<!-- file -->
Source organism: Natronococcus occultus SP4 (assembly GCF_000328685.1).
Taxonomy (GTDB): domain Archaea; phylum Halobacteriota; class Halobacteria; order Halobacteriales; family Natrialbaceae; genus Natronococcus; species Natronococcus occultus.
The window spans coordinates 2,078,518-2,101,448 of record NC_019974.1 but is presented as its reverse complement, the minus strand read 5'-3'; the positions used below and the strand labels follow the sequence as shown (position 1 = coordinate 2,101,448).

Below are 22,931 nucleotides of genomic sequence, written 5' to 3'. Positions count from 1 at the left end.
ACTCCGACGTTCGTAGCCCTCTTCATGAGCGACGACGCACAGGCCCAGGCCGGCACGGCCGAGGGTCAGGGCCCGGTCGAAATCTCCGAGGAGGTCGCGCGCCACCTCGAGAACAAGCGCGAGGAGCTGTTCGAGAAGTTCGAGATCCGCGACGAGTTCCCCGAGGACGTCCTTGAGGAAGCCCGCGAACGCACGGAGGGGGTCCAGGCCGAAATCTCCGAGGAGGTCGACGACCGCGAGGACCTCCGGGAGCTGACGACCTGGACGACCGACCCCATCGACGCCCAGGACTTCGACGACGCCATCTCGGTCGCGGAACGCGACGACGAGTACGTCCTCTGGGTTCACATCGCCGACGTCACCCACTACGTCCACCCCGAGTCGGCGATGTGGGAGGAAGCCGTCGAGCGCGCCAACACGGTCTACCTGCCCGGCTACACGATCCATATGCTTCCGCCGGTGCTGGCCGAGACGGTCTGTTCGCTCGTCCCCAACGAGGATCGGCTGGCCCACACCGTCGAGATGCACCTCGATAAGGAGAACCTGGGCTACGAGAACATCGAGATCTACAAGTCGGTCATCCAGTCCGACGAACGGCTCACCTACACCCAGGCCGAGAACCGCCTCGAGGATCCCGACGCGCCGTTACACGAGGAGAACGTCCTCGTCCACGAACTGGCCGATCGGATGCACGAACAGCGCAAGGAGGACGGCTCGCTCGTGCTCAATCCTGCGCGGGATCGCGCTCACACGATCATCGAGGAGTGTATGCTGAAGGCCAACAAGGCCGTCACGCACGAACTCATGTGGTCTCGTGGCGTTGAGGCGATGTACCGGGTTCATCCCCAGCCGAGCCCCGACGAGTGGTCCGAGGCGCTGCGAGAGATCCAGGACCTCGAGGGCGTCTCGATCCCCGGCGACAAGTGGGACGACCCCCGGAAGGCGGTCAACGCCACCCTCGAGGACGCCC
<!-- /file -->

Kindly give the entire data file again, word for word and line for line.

Source organism: Natronococcus occultus SP4 (assembly GCF_000328685.1).
Taxonomy (GTDB): domain Archaea; phylum Halobacteriota; class Halobacteria; order Halobacteriales; family Natrialbaceae; genus Natronococcus; species Natronococcus occultus.
The window spans coordinates 2,078,518-2,101,448 of record NC_019974.1 but is presented as its reverse complement, the minus strand read 5'-3'; the positions used below and the strand labels follow the sequence as shown (position 1 = coordinate 2,101,448).

Below are 22,931 nucleotides of genomic sequence, written 5' to 3'. Positions count from 1 at the left end.
ACTCCGACGTTCGTAGCCCTCTTCATGAGCGACGACGCACAGGCCCAGGCCGGCACGGCCGAGGGTCAGGGCCCGGTCGAAATCTCCGAGGAGGTCGCGCGCCACCTCGAGAACAAGCGCGAGGAGCTGTTCGAGAAGTTCGAGATCCGCGACGAGTTCCCCGAGGACGTCCTTGAGGAAGCCCGCGAACGCACGGAGGGGGTCCAGGCCGAAATCTCCGAGGAGGTCGACGACCGCGAGGACCTCCGGGAGCTGACGACCTGGACGACCGACCCCATCGACGCCCAGGACTTCGACGACGCCATCTCGGTCGCGGAACGCGACGACGAGTACGTCCTCTGGGTTCACATCGCCGACGTCACCCACTACGTCCACCCCGAGTCGGCGATGTGGGAGGAAGCCGTCGAGCGCGCCAACACGGTCTACCTGCCCGGCTACACGATCCATATGCTTCCGCCGGTGCTGGCCGAGACGGTCTGTTCGCTCGTCCCCAACGAGGATCGGCTGGCCCACACCGTCGAGATGCACCTCGATAAGGAGAACCTGGGCTACGAGAACATCGAGATCTACAAGTCGGTCATCCAGTCCGACGAACGGCTCACCTACACCCAGGCCGAGAACCGCCTCGAGGATCCCGACGCGCCGTTACACGAGGAGAACGTCCTCGTCCACGAACTGGCCGATCGGATGCACGAACAGCGCAAGGAGGACGGCTCGCTCGTGCTCAATCCTGCGCGGGATCGCGCTCACACGATCATCGAGGAGTGTATGCTGAAGGCCAACAAGGCCGTCACGCACGAACTCATGTGGTCTCGTGGCGTTGAGGCGATGTACCGGGTTCATCCCCAGCCGAGCCCCGACGAGTGGTCCGAGGCGCTGCGAGAGATCCAGGACCTCGAGGGCGTCTCGATCCCCGGCGACAAGTGGGACGACCCCCGGAAGGCGGTCAACGCCACCCTCGAGGACGCCC